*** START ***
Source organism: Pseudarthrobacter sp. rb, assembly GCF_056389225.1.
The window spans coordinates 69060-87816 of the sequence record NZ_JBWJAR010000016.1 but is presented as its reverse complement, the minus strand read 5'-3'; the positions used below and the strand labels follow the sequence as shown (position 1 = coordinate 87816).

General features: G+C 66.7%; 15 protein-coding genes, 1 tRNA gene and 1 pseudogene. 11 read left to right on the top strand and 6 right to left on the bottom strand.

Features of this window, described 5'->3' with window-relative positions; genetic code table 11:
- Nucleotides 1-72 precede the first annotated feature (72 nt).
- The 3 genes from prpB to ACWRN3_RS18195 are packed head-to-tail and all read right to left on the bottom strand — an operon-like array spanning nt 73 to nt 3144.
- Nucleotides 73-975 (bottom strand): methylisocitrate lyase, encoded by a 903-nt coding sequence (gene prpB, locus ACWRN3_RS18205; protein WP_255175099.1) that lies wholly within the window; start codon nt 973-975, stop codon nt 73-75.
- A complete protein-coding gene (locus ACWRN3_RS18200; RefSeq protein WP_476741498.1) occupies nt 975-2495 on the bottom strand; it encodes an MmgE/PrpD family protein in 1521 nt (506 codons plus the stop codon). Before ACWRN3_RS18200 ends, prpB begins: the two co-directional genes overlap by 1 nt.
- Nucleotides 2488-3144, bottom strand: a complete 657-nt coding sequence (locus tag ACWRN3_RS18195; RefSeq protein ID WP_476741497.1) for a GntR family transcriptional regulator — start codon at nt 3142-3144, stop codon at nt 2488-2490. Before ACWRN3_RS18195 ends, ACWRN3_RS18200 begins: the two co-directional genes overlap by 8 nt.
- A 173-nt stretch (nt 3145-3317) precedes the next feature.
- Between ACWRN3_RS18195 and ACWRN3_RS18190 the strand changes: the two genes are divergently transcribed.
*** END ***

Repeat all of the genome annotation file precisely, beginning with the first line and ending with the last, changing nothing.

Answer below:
Source organism: Pseudarthrobacter sp. rb, assembly GCF_056389225.1.
The window spans coordinates 69060-87816 of the sequence record NZ_JBWJAR010000016.1 but is presented as its reverse complement, the minus strand read 5'-3'; the positions used below and the strand labels follow the sequence as shown (position 1 = coordinate 87816).

General features: G+C 66.7%; 15 protein-coding genes, 1 tRNA gene and 1 pseudogene. 11 read left to right on the top strand and 6 right to left on the bottom strand.

Features of this window, described 5'->3' with window-relative positions; genetic code table 11:
- Nucleotides 1-72 precede the first annotated feature (72 nt).
- The 3 genes from prpB to ACWRN3_RS18195 are packed head-to-tail and all read right to left on the bottom strand — an operon-like array spanning nt 73 to nt 3144.
- Nucleotides 73-975 (bottom strand): methylisocitrate lyase, encoded by a 903-nt coding sequence (gene prpB, locus ACWRN3_RS18205; protein WP_255175099.1) that lies wholly within the window; start codon nt 973-975, stop codon nt 73-75.
- A complete protein-coding gene (locus ACWRN3_RS18200; RefSeq protein WP_476741498.1) occupies nt 975-2495 on the bottom strand; it encodes an MmgE/PrpD family protein in 1521 nt (506 codons plus the stop codon). Before ACWRN3_RS18200 ends, prpB begins: the two co-directional genes overlap by 1 nt.
- Nucleotides 2488-3144, bottom strand: a complete 657-nt coding sequence (locus tag ACWRN3_RS18195; RefSeq protein ID WP_476741497.1) for a GntR family transcriptional regulator — start codon at nt 3142-3144, stop codon at nt 2488-2490. Before ACWRN3_RS18195 ends, ACWRN3_RS18200 begins: the two co-directional genes overlap by 8 nt.
- A 173-nt stretch (nt 3145-3317) precedes the next feature.
- Between ACWRN3_RS18195 and ACWRN3_RS18190 the strand changes: the two genes are divergently transcribed.